The PlanLoCaL website and resource pack offers effective tools for communities embarking on low-carbon projects

May 25th, 2011 by Centre for Sustainable Energy

(Click on the image to go to the PlanLoCal website)

A new website and resource pack aimed at helping communities to influence local planning policy and contribute to a low-carbon future, has been produced by the Centre for Sustainable Energy (CSE).

Called PlanLoCaL, or ‘planning for low-carbon living’, the project includes a website which is full of useful information and downloads for UK communities and groups who are investigating energy projects or who are looking to become a low carbon community.

Accompanying the website is a handy resource pack folder which includes exercises for groups investigating schemes, details on how to set up as a group, information on how to consult with the community, and much more.

PlanLoCaL resource pack folder available (click image to expand)

Both the website and resource pack include a suite of 49 instructional films and case studies aimed at helping people through the various processes. These cover a huge range of topics, from the basics of introducing the different renewable energy technologies, through to project management, funding, dealing with planning, consulting with the community and heritage issues.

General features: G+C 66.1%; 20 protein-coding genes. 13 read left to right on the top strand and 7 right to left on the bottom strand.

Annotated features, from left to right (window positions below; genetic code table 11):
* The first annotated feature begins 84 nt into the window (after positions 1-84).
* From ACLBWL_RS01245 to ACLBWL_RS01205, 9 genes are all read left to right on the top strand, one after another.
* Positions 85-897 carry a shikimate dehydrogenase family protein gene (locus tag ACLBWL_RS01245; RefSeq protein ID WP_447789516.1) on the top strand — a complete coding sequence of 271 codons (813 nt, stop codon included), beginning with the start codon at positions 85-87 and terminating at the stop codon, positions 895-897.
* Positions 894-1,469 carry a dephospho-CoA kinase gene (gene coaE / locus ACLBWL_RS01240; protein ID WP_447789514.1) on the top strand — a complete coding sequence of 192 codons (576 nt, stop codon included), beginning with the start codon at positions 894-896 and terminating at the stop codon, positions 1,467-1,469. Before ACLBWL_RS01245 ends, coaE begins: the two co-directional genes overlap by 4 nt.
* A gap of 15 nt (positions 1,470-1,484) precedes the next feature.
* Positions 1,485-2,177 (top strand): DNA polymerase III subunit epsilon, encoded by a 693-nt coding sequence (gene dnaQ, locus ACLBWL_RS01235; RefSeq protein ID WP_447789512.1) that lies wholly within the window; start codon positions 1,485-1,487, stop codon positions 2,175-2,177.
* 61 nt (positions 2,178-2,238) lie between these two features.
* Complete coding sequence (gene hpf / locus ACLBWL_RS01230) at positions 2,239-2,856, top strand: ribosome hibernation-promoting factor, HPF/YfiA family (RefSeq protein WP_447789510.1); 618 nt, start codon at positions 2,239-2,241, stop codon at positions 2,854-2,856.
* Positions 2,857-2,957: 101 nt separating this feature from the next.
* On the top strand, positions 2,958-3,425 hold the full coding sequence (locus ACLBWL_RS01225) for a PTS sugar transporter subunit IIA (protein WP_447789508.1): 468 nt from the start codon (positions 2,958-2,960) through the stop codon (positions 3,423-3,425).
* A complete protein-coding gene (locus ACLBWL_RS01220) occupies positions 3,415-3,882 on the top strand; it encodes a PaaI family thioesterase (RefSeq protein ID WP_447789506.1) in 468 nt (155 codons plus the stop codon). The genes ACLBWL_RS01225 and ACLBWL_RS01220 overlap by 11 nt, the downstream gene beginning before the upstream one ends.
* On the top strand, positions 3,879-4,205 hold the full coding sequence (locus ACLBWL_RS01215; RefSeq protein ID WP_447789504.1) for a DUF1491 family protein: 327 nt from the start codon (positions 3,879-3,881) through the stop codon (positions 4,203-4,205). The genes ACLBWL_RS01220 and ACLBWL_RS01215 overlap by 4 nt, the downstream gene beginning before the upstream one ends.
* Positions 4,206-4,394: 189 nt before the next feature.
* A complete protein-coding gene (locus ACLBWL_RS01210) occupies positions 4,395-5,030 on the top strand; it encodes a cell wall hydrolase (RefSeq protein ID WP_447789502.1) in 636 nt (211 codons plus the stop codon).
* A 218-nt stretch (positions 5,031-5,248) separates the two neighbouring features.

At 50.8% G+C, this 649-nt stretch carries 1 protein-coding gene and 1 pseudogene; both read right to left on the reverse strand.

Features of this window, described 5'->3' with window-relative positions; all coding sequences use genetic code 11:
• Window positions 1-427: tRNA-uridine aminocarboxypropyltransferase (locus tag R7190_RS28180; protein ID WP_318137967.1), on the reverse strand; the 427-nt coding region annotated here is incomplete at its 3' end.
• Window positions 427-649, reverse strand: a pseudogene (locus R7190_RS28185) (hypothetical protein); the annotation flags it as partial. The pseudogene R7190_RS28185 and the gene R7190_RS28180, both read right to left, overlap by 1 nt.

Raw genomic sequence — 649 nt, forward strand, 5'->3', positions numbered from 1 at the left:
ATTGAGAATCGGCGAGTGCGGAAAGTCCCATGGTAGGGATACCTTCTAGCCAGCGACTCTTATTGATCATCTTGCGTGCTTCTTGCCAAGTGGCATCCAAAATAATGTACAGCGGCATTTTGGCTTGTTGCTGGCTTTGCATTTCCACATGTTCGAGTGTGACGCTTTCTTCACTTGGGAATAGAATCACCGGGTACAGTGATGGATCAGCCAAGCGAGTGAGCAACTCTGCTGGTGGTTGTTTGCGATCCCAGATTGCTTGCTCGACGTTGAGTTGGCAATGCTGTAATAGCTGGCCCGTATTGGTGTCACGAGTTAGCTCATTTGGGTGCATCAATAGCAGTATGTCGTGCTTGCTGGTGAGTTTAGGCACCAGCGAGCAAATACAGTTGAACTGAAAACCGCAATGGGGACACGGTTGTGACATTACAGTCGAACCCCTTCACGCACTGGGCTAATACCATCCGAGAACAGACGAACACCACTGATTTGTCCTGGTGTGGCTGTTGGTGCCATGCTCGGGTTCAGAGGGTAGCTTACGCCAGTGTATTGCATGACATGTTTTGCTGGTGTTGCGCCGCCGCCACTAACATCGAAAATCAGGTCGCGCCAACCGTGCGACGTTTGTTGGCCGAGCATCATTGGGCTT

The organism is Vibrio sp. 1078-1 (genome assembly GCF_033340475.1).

You can also see case studies of 11 communities that have successfully got renewable energy projects off the ground and, in some cases, are generating cash to be ploughed back into other neighbourhood benefits.

The groups explain the challenges they face as well as the results they achieved.

You can now view the videos online on the PlanLoCaL website video page such as this one on managing community projects.

The PlanLoCaL resource has already been recognised as “strongly engaging and effective”, and cited as a model for community-oriented websites by community activists.

If you’d like to find out more about the resource pack and request a copy please visit the PlanLoCaL website.

There is also a series of further information on the site, including a report produced especially for CSE which looks at some of the most common concerns about wind and, using government documents and peer-reviewed reports, examines the background to the issues to produce an even-handed and reliable study of the various arguments.

You can download the report for free.

There’s also more information on the project available on the CSE website.


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